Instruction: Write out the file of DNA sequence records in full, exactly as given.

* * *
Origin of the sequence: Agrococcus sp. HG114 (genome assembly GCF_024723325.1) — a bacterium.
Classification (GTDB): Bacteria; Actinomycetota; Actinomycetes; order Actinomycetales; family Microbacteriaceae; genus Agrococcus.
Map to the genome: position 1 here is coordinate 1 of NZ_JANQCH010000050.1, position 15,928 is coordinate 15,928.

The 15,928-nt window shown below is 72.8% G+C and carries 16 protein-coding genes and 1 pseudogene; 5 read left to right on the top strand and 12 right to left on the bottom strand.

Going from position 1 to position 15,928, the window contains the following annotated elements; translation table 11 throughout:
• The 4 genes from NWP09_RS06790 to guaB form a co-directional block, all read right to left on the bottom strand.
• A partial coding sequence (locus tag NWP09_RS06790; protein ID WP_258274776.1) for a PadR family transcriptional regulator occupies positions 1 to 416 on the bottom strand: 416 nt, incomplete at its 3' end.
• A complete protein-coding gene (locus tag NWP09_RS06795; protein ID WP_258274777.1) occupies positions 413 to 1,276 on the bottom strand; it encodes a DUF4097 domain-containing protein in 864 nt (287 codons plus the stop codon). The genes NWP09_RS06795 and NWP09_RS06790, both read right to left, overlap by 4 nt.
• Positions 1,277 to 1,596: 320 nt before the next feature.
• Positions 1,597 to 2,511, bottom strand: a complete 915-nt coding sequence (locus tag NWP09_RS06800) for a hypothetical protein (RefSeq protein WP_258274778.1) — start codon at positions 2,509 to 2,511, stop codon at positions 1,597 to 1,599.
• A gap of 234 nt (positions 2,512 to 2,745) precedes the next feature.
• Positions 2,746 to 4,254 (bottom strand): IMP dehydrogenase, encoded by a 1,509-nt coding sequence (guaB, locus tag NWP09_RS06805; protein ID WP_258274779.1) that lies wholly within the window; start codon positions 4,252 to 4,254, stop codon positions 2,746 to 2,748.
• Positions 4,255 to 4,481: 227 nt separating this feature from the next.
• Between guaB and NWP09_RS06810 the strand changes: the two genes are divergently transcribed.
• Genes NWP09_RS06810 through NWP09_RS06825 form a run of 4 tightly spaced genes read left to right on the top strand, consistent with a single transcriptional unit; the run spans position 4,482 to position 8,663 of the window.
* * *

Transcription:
Origin of the sequence: Agrococcus sp. HG114 (genome assembly GCF_024723325.1) — a bacterium.
Classification (GTDB): Bacteria; Actinomycetota; Actinomycetes; order Actinomycetales; family Microbacteriaceae; genus Agrococcus.
Map to the genome: position 1 here is coordinate 1 of NZ_JANQCH010000050.1, position 15,928 is coordinate 15,928.

The 15,928-nt window shown below is 72.8% G+C and carries 16 protein-coding genes and 1 pseudogene; 5 read left to right on the top strand and 12 right to left on the bottom strand.

Going from position 1 to position 15,928, the window contains the following annotated elements; translation table 11 throughout:
• The 4 genes from NWP09_RS06790 to guaB form a co-directional block, all read right to left on the bottom strand.
• A partial coding sequence (locus tag NWP09_RS06790; protein ID WP_258274776.1) for a PadR family transcriptional regulator occupies positions 1 to 416 on the bottom strand: 416 nt, incomplete at its 3' end.
• A complete protein-coding gene (locus tag NWP09_RS06795; protein ID WP_258274777.1) occupies positions 413 to 1,276 on the bottom strand; it encodes a DUF4097 domain-containing protein in 864 nt (287 codons plus the stop codon). The genes NWP09_RS06795 and NWP09_RS06790, both read right to left, overlap by 4 nt.
• Positions 1,277 to 1,596: 320 nt before the next feature.
• Positions 1,597 to 2,511, bottom strand: a complete 915-nt coding sequence (locus tag NWP09_RS06800) for a hypothetical protein (RefSeq protein WP_258274778.1) — start codon at positions 2,509 to 2,511, stop codon at positions 1,597 to 1,599.
• A gap of 234 nt (positions 2,512 to 2,745) precedes the next feature.
• Positions 2,746 to 4,254 (bottom strand): IMP dehydrogenase, encoded by a 1,509-nt coding sequence (guaB, locus tag NWP09_RS06805; protein ID WP_258274779.1) that lies wholly within the window; start codon positions 4,252 to 4,254, stop codon positions 2,746 to 2,748.
• Positions 4,255 to 4,481: 227 nt separating this feature from the next.
• Between guaB and NWP09_RS06810 the strand changes: the two genes are divergently transcribed.
• Genes NWP09_RS06810 through NWP09_RS06825 form a run of 4 tightly spaced genes read left to right on the top strand, consistent with a single transcriptional unit; the run spans position 4,482 to position 8,663 of the window.